The above shows serial dilutions high UnaG expressing landing pad cells. Seems like a decent linear range of cell number -dependent fluorescence there, where we can see perhaps a little more than two orders of magnitude in predictable range. Of course, this is one of the least relevant (but easiest to measure) cases, so not super relevant to most of our experiments.

On the other hand, this is a situation that is far more relevant to most of our engineered cell lines. Here, it’s the same serial dilutions of cells, except we’re looking for histone 2A -fused mCherry. The signal here is going to be lower for three reasons: it’s behind an IRES instead of cap-dependent translation, red fluors are typically less bright than green fluors, and the histone fusion limits the amount of fluorescence to the nuclei, so the per-cell amount of fluorescence is decreased. Here, it was roughly a 20-fold range of the assay down from a confluent well. Maybe useful for some experiments quantitating effects of some pertubation on cell growth / survival (without exogenous indicators!) but obviously can’t expect to reliably quantitate more than that 20-fold effect.

Those are direct cell counting assays (or, well, relative counts based on total fluorescence), but what about enzymatic assays, such as common cell counting / titering assays based on dye conversion. I could certainly see these assays potentially having more sensitivity due to a “multiplier” effect through that enzymatic activity. Well, this is what it looks like for Resazurin / Alamar Blue / Cell Titer Blue.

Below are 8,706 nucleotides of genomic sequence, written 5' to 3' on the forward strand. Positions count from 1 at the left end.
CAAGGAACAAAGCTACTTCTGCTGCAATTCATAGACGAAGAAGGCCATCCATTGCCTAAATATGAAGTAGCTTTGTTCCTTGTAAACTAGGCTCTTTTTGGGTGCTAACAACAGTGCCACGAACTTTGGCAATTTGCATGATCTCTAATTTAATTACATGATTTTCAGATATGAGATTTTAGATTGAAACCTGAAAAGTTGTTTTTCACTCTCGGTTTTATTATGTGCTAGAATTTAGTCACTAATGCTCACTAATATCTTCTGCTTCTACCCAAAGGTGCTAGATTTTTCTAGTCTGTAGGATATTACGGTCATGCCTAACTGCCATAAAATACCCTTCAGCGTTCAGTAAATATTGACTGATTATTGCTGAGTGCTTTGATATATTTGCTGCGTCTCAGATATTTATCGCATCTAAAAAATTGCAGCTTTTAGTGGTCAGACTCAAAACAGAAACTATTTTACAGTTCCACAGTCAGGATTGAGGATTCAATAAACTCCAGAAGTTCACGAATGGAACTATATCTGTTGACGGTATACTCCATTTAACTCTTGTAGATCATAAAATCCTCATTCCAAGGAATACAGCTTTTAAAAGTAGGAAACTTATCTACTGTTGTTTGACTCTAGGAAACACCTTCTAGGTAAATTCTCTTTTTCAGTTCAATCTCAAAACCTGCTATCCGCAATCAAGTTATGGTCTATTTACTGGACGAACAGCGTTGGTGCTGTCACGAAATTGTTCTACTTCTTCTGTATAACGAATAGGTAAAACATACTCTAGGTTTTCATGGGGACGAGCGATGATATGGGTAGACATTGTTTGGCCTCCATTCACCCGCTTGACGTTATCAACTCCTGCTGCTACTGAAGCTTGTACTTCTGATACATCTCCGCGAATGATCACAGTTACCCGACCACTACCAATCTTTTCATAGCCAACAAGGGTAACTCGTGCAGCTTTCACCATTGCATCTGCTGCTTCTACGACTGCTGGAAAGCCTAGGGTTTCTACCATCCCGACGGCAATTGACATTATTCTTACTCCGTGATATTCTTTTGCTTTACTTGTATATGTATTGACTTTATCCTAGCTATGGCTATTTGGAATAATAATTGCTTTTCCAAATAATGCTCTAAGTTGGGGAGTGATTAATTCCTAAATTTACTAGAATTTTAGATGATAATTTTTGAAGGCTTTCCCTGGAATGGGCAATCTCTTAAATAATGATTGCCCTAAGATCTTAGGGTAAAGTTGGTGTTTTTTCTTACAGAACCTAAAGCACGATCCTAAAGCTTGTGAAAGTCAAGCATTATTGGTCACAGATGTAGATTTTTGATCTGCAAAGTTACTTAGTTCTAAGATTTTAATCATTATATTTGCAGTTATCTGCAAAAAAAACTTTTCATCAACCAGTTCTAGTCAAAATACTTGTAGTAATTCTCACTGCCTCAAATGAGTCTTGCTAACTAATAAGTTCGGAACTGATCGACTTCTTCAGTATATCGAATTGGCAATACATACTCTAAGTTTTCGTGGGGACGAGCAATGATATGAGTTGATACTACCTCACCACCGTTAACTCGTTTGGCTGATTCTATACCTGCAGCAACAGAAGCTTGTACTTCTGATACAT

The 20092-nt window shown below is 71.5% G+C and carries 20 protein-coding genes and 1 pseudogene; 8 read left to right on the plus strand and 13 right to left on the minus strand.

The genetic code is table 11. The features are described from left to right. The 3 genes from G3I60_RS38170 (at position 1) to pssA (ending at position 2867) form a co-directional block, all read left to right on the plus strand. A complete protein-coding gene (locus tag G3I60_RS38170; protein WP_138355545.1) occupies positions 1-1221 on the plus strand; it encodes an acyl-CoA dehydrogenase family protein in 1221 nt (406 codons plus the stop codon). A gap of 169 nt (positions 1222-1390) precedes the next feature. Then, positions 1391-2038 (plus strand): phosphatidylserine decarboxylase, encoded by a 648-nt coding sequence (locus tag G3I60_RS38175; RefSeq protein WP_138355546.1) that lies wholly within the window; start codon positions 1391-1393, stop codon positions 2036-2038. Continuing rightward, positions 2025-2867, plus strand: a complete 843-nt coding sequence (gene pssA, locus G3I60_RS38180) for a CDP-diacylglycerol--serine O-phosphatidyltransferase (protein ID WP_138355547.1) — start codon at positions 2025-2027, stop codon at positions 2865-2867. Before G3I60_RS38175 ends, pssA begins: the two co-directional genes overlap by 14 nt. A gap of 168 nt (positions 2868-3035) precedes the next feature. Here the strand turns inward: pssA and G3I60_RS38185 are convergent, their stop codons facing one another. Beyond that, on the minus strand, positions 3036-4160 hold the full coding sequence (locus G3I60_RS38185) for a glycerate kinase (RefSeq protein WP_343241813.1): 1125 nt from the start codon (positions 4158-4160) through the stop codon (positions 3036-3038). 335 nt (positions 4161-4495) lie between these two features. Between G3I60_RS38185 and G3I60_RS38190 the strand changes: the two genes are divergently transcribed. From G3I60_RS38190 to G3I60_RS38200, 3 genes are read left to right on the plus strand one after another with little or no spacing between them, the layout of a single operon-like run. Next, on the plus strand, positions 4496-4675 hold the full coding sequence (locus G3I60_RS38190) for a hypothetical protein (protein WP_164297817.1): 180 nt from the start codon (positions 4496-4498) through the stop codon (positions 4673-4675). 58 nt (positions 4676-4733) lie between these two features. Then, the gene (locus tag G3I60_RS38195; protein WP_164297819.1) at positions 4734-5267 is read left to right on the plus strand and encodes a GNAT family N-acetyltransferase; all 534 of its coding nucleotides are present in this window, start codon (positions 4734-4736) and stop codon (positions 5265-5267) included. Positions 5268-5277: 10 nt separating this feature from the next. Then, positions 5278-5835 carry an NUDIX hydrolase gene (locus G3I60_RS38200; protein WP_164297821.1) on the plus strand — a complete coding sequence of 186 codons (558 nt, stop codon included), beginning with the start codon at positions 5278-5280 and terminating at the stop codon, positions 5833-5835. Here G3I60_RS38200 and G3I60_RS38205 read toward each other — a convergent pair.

The above is based on Resazurin fluorescence, where we have a pretty decent 2-log range, although even with these conditions, the confluent wells already saturated dye conversion and lost linearity.

Here, I’m testing a different cell titering dye, CCK-8 / WST-2, which only uses absorbance at A460 as its readout. Here, the linear range of the assay seemed to be a lot less; roughly 1 order of magnitude. I’m not showing resazurin conversion absorbance (A570, A600) here, but it looked pretty similar in overall range as CCK-8.

How about timing for the Resazurin and CCK8 assays? Well, here is what it looks like…. Note, I didn’t do the same linear modeling things, b/c I got lazy, but you can still tell what may be informative by eye:

So clearly, we lose accuracy at the top end but gain sensitivity at the bottom end by having the reaction run over night. This is looking at fluorescence. How about absorbance? That’s below:

Same shift toward increased sensitivity for looking at fewer cells, but same dynamic range window, so we lose accuracy in the more confluent wells as it shifts.

Here, the overnight incubation really didn’t do anything. Same linear range, really.

LP publications

For my own curiosity (as well as for some data in case I want to show to granting agencies that I’m not hoarding the research tools / materials that I make), I keep track of the papers that have used the landing pad cells / materials in their work. Here’s a chart of publications using some version of the LP cells over time.

The first few papers were mine, but from there, there have been roughly 10 or more papers per year. It’s seemingly been a little higher in the most recent couple of years, although the 2023 date has a dotted line projection for the end of year number (in the instance of my originally writing this paragraph, it was early June).